And what does the country of my citizenship offer me, when I return after more than four years, closer to five than four? A haze. Smoggy cityscapes in Delhi and Mumbai, where I struggle to understand if it is fog or pollution which has made things blurry. Traffic scene just as unruly as I have ever known but have, in the past several years, been reconditioned into something more orderly. Better airports in transitory states. Cleaner washrooms in the toilets (at least in Delhi), which have tissue papers, air blowers, automatic sensor flushes. Signs of a progressive economy stepping into the global scene. Massive billboards have grown like unchecked weeds along the expressway to Pune from Mumbai. They sell new homes. Real Estate industry selling promises of lush green in a world severely different from the dessicated terrain through which the highway cuts across. Through the rocky gray yellow green Deccan plateau. 2 BHK, 3 BHK. With parks, children’s play areas, club houses, in a long list of features intended to attract people with far greater spending power than before. People who are not squeamish of taking loans which they will take years and years to repay. Or maybe not, like those who are reaping the benefits of the higher pays and a booming stock market. But where is the growing, booming economy where it is most needed? I still see people scrounging for scraps in rubbish dumps, living in shanties, seeking the cover of rubble and urban waste to defecate in the open. But then, I also see the homeless with hand painted cardboard signs under expressway ramps from where I come. Perhaps the effects of this growing, booming economy are not as pervasive as they are claimed to be. Yet. How many years will it take? A question as difficult to answer as its more Epicurean counterpart: why does the mind become so easily accustomed to new order and customs, in a few years consider as foreign what has been a part of someone’s system since birth?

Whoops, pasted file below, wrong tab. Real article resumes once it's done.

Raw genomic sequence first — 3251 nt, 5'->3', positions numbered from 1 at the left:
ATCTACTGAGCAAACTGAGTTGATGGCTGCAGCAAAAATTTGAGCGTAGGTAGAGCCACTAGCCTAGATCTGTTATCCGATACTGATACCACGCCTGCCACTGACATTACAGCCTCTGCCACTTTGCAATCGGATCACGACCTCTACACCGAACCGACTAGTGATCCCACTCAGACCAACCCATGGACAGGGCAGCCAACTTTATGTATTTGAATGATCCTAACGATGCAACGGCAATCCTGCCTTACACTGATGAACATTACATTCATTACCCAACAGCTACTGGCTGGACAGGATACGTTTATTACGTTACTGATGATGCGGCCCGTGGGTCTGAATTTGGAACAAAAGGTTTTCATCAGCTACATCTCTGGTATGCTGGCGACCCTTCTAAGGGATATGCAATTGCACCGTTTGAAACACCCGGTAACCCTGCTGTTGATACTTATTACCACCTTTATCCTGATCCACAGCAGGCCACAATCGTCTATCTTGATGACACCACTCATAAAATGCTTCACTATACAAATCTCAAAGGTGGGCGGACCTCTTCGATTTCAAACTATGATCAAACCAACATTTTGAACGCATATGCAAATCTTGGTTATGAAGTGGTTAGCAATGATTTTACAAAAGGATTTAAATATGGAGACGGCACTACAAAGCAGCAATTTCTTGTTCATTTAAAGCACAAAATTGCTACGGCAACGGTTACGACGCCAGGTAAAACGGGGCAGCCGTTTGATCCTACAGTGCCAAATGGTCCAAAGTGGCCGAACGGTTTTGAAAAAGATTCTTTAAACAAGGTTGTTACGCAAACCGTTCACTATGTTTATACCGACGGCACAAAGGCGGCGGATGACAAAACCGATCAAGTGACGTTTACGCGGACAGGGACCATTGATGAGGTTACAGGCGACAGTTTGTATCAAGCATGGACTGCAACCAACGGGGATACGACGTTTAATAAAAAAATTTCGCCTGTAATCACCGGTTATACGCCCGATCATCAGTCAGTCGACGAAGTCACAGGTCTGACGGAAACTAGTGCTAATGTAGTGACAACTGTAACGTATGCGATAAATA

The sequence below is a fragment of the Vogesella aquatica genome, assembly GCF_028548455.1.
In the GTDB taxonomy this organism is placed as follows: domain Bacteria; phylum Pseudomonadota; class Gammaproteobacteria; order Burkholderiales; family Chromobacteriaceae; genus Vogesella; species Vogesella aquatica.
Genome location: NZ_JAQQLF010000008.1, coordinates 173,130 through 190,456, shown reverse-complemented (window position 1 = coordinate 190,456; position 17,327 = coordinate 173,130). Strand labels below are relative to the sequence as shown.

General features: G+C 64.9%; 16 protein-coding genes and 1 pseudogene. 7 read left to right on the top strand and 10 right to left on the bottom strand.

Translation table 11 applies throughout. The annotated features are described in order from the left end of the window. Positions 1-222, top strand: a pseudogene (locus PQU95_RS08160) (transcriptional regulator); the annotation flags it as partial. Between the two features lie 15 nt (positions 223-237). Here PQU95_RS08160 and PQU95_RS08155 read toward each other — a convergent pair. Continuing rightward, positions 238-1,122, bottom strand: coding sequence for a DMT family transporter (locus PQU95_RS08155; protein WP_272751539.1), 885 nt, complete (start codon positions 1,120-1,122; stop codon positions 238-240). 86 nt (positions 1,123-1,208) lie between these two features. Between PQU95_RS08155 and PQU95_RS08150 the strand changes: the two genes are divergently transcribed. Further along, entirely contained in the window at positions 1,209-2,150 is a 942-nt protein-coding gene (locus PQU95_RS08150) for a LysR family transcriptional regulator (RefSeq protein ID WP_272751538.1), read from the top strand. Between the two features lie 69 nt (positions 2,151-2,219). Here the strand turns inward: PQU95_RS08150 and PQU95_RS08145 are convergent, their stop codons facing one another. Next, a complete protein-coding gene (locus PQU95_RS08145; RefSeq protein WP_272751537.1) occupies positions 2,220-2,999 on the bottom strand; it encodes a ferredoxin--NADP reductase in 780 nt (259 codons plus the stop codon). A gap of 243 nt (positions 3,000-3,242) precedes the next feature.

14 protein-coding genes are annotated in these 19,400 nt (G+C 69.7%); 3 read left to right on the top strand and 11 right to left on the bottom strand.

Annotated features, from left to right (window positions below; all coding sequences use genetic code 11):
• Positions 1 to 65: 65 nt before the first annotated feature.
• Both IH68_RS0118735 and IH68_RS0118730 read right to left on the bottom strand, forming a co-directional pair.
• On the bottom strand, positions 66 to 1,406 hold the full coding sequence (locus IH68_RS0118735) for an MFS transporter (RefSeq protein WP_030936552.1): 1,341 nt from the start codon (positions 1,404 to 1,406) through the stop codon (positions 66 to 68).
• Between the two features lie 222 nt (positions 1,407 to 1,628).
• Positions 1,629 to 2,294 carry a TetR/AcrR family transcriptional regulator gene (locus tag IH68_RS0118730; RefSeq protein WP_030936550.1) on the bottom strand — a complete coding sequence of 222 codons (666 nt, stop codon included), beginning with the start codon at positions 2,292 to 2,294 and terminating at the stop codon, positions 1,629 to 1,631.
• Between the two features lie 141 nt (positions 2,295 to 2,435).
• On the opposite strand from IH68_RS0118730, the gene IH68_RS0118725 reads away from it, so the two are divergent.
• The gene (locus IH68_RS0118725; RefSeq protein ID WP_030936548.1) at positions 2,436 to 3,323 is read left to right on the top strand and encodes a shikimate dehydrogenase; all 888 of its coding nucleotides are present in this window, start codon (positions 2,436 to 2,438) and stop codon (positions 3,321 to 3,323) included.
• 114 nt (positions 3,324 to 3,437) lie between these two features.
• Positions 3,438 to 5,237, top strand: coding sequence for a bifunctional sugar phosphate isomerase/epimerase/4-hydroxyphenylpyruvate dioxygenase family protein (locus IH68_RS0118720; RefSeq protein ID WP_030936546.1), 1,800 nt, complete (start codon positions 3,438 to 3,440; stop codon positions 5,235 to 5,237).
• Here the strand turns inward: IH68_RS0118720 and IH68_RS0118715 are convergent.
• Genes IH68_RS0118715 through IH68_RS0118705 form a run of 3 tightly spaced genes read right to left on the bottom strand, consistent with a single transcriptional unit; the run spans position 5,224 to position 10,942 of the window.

Knowledge and perspectives enlighten. But what is revealed is not necessarily gloriously triumphant. Bitterness goes hand in hand with truth.

So what does it feel like, when I return, after more than four years, closer to five than four? Nothing. A strange silence where I was expecting joyous uplifting trumpets. The dusty Deccan plateau does not feel like home, though that is where I had lived for years before migrating west, to temperate forests of the Pacific Northwest. I remember Bengal, where I was born, which I left behind. The lush greenery from the frame of the flight window on descent six years ago when I returned, after a shorter interval of absence from the country of my birth, whose citizenship I still possess. My joyful anticipation, the rise of an emotion I feel when dwarfed by ascending mountain peaks, by the clouds, trees and forests of a Himalayan vista. All that has become history. Soaked up by distance and time. Awaiting resurgence.

Read More (Part II)